....check out this lecture by the awesome Jennifer Pozner, Executive Director of Women in Media & News:
Even though the human, environmental and economic impact of Hurricane Katrina are all still deeply felt throughout the regions that were ravaged by the disaster, the ongoing personal and political tolls of Katrina have fallen away from the headlines and out of public debate. This is just one of many ways media have failed the American people their treatment of one of the worst natural disasters in the history of our country.
WHAT: "Race, Class, Gender & Katrina: The Human Impact of Disasterous Reporting"
WHEN: 2/28/2008, 8:00pm
WHERE: Rutgers University Student Activities Center, River Lounge, 613 George St.,New Brunswick, NJ 08901
Please note: This lecture is free and open to the public. However, as there will be limited seating available in the venue, Rutgers students will be given first priority for admission.
In this critical presentation, I will document the human impact of race, class and gender bias in media coverage of Katrina:
* From the press's misunderstanding of poverty,
* to coverage that framed survivors as Third World "refugees" rather thanAmericans in desperate need of help from their local and federal government,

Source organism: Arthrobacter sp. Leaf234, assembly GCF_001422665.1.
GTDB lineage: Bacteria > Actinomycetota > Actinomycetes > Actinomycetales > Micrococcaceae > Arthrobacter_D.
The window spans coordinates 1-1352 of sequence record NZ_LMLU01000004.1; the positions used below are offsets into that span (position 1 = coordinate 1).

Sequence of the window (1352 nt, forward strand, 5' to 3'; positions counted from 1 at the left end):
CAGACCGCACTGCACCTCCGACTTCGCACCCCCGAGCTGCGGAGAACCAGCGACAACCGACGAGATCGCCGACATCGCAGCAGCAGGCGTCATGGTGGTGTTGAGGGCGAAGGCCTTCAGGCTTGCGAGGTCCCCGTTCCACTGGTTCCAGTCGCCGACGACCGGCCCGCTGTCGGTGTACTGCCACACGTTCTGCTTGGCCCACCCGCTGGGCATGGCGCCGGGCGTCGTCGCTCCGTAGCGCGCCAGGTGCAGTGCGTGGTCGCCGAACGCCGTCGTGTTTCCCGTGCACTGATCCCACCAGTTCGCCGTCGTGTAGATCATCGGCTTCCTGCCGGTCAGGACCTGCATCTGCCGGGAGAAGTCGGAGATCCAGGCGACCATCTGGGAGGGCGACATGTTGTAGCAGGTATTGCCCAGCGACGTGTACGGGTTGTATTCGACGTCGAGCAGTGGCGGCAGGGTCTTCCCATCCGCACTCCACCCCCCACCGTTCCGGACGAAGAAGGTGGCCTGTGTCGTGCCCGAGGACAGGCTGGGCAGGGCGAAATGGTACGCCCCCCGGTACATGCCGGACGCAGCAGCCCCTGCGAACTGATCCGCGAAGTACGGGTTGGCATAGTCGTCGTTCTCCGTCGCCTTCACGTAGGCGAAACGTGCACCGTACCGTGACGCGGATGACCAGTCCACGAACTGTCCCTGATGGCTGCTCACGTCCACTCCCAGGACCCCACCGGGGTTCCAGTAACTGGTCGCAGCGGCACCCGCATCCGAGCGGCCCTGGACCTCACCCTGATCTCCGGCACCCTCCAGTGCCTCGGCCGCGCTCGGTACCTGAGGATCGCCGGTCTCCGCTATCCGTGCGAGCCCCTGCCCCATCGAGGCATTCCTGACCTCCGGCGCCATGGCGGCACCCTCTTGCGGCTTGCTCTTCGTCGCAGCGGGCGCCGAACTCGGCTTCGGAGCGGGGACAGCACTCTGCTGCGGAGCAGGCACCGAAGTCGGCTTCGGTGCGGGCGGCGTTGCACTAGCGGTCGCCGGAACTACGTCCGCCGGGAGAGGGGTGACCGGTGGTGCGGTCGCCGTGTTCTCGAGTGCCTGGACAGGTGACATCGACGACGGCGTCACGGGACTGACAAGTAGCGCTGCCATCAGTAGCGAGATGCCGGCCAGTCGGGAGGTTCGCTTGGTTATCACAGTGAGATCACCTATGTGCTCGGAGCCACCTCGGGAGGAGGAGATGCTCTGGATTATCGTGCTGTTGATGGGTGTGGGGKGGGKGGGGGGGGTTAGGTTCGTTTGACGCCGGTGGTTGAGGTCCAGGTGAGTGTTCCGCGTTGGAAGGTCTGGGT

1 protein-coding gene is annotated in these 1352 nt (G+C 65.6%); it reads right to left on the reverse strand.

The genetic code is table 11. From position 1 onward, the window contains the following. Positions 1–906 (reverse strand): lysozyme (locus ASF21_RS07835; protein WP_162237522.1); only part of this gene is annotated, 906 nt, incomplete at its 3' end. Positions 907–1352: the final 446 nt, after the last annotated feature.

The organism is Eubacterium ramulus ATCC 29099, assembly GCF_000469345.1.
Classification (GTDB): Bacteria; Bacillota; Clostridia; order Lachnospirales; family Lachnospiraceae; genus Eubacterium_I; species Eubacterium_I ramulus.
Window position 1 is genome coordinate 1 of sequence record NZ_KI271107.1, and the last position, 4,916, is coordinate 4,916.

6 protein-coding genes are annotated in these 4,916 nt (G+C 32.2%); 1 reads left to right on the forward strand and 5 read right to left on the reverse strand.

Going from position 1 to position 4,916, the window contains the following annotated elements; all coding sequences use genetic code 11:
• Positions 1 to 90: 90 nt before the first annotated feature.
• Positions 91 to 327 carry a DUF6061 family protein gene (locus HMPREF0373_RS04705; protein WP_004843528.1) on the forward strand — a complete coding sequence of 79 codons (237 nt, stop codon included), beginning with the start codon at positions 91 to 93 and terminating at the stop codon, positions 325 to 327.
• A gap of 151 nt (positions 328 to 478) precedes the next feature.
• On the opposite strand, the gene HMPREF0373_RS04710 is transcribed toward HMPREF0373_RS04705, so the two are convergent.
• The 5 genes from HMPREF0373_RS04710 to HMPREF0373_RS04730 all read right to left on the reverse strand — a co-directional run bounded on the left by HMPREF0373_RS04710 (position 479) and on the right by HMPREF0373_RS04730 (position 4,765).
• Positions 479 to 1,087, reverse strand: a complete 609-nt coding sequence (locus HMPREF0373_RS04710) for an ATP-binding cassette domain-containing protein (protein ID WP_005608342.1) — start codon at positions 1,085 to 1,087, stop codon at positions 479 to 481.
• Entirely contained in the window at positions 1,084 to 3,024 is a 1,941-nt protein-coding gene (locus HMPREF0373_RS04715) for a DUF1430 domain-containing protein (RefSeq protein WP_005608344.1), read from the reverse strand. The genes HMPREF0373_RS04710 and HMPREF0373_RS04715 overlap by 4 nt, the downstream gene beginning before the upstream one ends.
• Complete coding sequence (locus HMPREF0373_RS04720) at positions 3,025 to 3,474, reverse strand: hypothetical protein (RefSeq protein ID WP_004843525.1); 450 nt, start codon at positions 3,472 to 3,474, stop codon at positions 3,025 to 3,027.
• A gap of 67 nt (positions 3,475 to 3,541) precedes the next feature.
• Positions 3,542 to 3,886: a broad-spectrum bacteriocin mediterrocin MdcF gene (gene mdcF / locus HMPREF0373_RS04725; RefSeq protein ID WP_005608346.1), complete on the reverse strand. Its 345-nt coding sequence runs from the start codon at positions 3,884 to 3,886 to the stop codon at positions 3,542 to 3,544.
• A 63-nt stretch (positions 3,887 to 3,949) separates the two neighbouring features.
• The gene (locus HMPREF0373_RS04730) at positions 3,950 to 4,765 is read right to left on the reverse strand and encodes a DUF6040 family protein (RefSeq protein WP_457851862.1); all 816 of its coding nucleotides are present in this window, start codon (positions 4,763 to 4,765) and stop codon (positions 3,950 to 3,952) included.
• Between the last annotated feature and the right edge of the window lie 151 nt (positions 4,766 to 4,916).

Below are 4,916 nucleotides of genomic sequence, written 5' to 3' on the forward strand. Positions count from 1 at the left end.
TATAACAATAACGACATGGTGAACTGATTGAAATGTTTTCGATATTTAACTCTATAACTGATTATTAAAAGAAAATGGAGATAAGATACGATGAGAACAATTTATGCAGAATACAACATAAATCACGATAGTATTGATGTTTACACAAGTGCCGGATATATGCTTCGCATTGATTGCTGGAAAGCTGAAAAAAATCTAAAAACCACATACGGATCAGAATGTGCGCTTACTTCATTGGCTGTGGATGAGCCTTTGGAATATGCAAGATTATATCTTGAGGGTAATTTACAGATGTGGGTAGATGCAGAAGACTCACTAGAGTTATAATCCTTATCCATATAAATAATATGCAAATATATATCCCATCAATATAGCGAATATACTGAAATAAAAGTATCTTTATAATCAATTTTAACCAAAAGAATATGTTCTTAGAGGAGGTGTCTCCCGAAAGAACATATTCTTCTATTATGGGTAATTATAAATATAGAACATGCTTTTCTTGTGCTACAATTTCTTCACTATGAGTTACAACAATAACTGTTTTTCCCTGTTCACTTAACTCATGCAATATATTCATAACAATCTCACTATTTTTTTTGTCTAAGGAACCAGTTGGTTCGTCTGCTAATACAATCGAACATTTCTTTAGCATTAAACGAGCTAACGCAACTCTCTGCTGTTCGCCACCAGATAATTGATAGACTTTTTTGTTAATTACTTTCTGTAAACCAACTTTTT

* to the contrasting portryals of African American victims as criminals andwhite victims as sympathtic survivors,
* to the ways the rush to report inaccurate rumors of crime and lawlessnesshundered the relief and recovery efforts and impacted public policy responses,
* to the underreported political implications of billion-dollar no-bidrebuilding contracts given to companies like Halliburton, real estatedevelopers' attempts to land-grab in the affected regions while reducinghousing opportunities for low-income New Orleaneans, privatization of schoolsand more,
* to the fact that the voices of people of color, low-income people and womenmost affected by the disaster were nearly invisble as op-ed writers, newsanalysts, commentators and policy experts in media discussions of Katrina'seconomic, environmental and cultural ramifications.
There will be a Q&A session after the lecture.
Sponsored by the Rutgers University Programming Association and the Taskforceon the Legacy of Martin Luther King, Jr.
For more information, visit rupa.rutgers.edu, or contact RUPAinformation@gmail.com or 732-932-5395.